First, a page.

Possession with Intent to Deliver Cocaine
Police conducting a narcotics investigation went to a residential apartment in effort to serve an arrest warrant. The warrant was for a suspected drug dealer. Police believed the dealer was residing in an apartment with a young married couple and their children. When police arrived early one morning to the multi dwelling structure, they ascended to the second floor apartment to execute the warrant.
The man of the apartment answered the door and informed police that the person they were searching for was not present and did not reside there. In an effort to convince police of this information, the man invited the officers to search inside his home. Police accepted the invitation. Others officers were present outside to serve as back-up or look-out in the event the man they were hunting tried to flee.
While standing watch outside, officers noticed a window open from the second floor apartment. They then saw an object tossed outside and onto the ground. Officers did not see who tossed the object. Police on the ground retrieved the item, which turned out to be a small box that contained 118 grams of cocaine. This prompted police to further search inside the apartment where they discovered drug trafficking paraphernalia such as baggies, a digital scale, cutting agent, and more than $6,000.00 in U.S. Currency.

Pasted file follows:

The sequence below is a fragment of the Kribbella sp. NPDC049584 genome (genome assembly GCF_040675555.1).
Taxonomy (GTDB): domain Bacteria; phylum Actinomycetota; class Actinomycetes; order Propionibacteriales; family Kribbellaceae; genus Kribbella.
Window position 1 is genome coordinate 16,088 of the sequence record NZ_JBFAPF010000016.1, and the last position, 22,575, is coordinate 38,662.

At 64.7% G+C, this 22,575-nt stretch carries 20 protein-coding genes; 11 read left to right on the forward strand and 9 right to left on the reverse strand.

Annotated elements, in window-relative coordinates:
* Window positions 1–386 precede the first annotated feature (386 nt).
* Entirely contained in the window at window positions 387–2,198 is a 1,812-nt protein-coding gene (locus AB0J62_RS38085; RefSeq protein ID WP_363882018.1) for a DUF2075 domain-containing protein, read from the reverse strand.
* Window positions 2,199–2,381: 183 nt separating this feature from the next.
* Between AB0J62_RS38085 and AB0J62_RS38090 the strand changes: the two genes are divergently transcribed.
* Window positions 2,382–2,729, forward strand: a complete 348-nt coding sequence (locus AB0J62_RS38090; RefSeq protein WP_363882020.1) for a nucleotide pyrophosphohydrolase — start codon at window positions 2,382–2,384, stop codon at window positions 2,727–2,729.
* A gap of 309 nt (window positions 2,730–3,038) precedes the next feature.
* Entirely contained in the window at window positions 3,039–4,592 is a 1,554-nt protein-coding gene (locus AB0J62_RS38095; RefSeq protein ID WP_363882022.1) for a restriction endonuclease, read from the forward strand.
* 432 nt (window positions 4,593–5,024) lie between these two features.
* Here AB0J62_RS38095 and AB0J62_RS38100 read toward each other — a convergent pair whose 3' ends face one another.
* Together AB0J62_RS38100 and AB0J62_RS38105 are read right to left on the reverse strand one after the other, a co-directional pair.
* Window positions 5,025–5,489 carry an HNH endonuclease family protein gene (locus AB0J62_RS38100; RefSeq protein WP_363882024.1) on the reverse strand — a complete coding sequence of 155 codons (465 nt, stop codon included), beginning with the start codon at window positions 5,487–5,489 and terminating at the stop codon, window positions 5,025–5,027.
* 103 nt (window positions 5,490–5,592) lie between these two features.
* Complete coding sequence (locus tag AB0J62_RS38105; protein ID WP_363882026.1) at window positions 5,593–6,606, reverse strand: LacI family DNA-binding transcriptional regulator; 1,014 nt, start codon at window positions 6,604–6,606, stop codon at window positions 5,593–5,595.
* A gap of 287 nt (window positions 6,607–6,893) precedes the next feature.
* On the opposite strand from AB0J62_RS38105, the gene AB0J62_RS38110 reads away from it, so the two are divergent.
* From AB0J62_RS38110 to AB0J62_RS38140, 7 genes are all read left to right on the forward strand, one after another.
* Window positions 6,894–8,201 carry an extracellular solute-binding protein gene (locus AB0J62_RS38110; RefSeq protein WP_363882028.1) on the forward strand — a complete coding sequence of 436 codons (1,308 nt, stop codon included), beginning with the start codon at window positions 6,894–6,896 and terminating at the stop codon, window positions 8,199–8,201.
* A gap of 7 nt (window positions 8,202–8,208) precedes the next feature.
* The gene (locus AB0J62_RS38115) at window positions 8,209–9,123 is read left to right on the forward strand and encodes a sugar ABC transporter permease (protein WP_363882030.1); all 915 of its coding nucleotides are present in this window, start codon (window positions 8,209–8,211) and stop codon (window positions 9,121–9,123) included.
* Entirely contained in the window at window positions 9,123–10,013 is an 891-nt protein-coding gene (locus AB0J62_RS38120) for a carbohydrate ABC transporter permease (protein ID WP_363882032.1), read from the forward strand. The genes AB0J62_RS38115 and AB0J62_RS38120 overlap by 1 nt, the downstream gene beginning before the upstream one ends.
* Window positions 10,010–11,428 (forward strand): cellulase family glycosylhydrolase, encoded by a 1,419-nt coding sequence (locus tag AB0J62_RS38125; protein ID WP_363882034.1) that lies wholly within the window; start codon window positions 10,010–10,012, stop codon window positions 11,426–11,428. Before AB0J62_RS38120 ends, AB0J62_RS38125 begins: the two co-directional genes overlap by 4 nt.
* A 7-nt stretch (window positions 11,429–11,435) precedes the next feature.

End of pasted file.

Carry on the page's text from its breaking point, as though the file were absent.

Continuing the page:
These items were found inside a spare bedroom. Police arrested the man’s brother who was found on the premises and admitted to tossing the object out of the window. Police then charged him with Possession with Intent to Deliver Cocaine. The man was subsequently arraigned and held without bail pending the outcome of a bail hearing.
He and his family retained Attorney John L. Calcagni III to represent him at this hearing, and ultimately the pending felony drug trafficking charge. In preparation for the bail hearing, Attorney Calcagni conducted a biographical survey of his client. This yielded information about the man’s fiancé, three small children, mother, two brothers, nieces and nephews and other extended family members living in the area.
The man also had two jobs, one working for a bank and another with a landscaping company. He had no criminal history and had never been arrested before this incident. Lastly, Attorney Calcagni collected evidence to prove that his client, brother of the man who occupied the apartment, did not reside there. He lived with their mother in a different apartment and was simply an overnight guest on the night in question. Attorney Calcagni established this important fact with utility bills, credit card and banking statements, a driver’s license, student loan statements, academic records and other sources.
Further, Attorney Calcagni’s client was not the man sought after by police or named in the arrest warrant. This person, however, had recently been a short term guest in the couple’s apartment, but was not there at the time police came with the warrant. Based on these collective factors, Attorney Calcagni successfully persuaded the Court, over the prosecutor’s objection, to release his client on bail while awaiting trial.